Mike Zhang shares an article on digital disruption for Industrial B2B business.
The Industrial B2B business, aka industrial distribution business, has always been seen as “an old man business” in which your business grows as your years in the network, together with your grey hair. This is one of the most traditional business in the industry field until recently, the evolution of multi e-channels have tremendously disrupted this business model thanks to technology advancement. The emergence of new channels and the available e-channels have sprung up like mushrooms.
The reluctancy from distributors is still obvious whilst some distributors who embraced digital distribution in the early stage have already achieved economies of scale and boosted both sales and company valuation in an unprecedented speed.
The core value to end customers are clear, that is easier, faster and cheaper to get products. Product vendors rely on e-channels as they try to grow into new geographies and scale their business.
The essence relies on holistic disruption of traditional channels.
Small distributors realize that their competitor is armored with machine guns after digital sales implementation, how could they possibly win the war with only old rifles?
The e-channels are dominating the end market as well as the interface with customers. With the capital support, the e-channel top players are merging quickly or building alliances to create a giant monster. To beat the competition, the e-channels are investing heavily on activities around customer centricity which includes but not limited to designated customer service or sales engineer for one Key account, customized catalogue and etc. All data relating to browsing and buying activities will be analyzed for further marketing. The product brand companies simply cannot reach this level to their own customers since the core of e-channels business is customer service so the spend on customer service is so much higher than various brand vendors to its end customer so that it makes sense for the brand to rely on channels to service their customers. When the model has started to surface, we have noticed the two scenarios:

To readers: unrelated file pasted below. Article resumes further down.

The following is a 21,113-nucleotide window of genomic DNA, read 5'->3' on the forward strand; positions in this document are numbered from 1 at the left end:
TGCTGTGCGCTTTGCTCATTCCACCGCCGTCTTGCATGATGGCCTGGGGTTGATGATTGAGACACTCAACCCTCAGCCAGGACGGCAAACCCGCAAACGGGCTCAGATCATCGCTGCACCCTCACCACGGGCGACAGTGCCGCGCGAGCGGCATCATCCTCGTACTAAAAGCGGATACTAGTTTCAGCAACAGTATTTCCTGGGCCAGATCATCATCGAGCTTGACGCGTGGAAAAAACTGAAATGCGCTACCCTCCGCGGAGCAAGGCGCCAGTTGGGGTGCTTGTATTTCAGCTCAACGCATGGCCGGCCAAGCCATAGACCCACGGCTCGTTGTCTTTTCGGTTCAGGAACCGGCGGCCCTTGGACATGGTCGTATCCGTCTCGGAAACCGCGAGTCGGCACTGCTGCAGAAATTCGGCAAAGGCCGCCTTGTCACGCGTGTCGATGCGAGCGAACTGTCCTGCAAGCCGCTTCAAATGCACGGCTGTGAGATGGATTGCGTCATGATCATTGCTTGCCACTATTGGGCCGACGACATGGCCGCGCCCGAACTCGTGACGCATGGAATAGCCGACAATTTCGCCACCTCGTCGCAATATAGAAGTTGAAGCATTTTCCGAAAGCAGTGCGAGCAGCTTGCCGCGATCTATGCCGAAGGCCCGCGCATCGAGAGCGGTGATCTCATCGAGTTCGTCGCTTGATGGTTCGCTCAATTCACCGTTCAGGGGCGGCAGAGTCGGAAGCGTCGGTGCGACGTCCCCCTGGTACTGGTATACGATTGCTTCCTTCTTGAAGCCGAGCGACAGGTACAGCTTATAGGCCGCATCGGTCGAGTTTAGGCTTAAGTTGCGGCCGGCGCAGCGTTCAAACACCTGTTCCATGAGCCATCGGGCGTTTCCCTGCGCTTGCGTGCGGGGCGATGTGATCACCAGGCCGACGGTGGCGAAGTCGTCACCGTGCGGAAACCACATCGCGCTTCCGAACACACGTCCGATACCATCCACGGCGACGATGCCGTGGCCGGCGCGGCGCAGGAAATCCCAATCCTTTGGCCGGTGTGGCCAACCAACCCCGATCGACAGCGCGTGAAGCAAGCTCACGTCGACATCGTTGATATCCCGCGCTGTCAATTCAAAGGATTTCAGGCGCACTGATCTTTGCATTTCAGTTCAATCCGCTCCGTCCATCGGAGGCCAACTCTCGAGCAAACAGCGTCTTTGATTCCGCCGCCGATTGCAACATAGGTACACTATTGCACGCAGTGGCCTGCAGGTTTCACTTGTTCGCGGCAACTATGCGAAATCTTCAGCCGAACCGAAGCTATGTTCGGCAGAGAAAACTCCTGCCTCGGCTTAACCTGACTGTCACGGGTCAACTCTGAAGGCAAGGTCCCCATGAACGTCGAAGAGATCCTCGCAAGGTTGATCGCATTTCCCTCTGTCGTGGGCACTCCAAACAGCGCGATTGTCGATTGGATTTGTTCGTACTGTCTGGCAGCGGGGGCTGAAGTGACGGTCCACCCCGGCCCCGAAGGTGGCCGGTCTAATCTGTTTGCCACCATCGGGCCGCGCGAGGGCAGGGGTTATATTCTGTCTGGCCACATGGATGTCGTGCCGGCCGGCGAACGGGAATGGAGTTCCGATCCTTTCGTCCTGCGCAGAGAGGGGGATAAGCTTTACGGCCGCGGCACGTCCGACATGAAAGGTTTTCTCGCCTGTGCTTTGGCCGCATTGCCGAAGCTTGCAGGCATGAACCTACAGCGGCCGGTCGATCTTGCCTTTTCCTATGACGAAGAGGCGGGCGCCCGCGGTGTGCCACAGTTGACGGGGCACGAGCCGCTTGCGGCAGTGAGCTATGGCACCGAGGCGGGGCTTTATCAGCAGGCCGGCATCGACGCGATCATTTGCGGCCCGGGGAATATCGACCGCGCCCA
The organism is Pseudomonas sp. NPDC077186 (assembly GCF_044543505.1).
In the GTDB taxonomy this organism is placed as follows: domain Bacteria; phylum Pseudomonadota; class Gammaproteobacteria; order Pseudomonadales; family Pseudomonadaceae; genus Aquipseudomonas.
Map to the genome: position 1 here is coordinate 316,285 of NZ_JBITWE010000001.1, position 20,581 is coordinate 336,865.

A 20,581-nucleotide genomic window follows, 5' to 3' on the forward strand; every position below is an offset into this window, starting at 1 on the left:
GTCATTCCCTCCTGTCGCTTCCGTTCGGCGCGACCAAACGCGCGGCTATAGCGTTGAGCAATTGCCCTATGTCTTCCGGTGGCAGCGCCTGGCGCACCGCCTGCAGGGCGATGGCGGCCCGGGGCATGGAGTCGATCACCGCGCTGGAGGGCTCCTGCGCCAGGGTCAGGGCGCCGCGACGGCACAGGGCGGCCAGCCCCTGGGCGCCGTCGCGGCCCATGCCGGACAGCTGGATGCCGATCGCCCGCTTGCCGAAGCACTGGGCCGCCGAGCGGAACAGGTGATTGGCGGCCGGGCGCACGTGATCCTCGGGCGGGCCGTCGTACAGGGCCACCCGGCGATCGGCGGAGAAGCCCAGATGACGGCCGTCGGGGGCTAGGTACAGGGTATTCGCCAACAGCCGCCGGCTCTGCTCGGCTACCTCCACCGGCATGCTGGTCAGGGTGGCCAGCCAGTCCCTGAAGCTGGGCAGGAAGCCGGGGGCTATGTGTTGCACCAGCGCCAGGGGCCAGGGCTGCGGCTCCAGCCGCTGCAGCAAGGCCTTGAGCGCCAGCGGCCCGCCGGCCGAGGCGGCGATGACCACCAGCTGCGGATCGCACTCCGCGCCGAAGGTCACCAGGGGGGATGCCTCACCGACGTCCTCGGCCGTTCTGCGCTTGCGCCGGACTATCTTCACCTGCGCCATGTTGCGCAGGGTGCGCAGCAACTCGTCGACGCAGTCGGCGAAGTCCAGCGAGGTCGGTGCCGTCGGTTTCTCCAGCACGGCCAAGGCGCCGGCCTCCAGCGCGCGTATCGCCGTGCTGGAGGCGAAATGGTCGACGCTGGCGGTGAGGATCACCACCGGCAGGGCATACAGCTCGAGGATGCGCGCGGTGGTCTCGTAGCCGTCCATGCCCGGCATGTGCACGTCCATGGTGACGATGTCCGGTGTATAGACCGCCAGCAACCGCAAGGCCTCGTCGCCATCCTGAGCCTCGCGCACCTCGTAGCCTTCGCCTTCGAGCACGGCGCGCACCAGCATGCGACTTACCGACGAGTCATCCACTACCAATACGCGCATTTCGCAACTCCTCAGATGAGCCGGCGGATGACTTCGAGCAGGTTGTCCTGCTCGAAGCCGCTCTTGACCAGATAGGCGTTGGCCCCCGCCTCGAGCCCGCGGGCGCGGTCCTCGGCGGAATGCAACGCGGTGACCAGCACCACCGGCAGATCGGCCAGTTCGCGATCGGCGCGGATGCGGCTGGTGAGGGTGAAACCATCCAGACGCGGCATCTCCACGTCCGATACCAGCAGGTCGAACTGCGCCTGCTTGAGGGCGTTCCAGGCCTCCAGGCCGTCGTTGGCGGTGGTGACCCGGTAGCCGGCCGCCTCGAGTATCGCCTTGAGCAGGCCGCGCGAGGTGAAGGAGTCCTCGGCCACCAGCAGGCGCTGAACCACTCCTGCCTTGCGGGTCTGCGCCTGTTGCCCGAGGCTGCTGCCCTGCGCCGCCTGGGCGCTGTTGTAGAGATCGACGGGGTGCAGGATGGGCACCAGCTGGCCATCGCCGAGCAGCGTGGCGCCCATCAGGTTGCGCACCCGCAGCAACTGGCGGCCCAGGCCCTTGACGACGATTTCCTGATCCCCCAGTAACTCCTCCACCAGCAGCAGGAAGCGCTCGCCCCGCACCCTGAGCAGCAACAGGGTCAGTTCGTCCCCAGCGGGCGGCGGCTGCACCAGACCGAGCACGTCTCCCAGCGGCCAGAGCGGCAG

1, For generic products, the e-channels become the “brand” as the customer rely on their recognized e-channel to choose their daily needs, in MRO/industrial goods, that will be general hand tools, standard fasteners, stationary and all these are like groceries for a household that customers rely on the e-channel for recommendation and selection. Gone are the days when the uncertainty is around the product performance so the brand is the promise.
As now the e-channels are having so much influence on generic products to the end users, the e-channels are also leveraging their brand and buying quantity to produce their own brand products from OEM.
Key points include:
- Disrupting the channels
- E channels for generic products
- Engineered/function-specific products
Read the full article, The B2B E-channels, friend or foe?, on LinkedIn.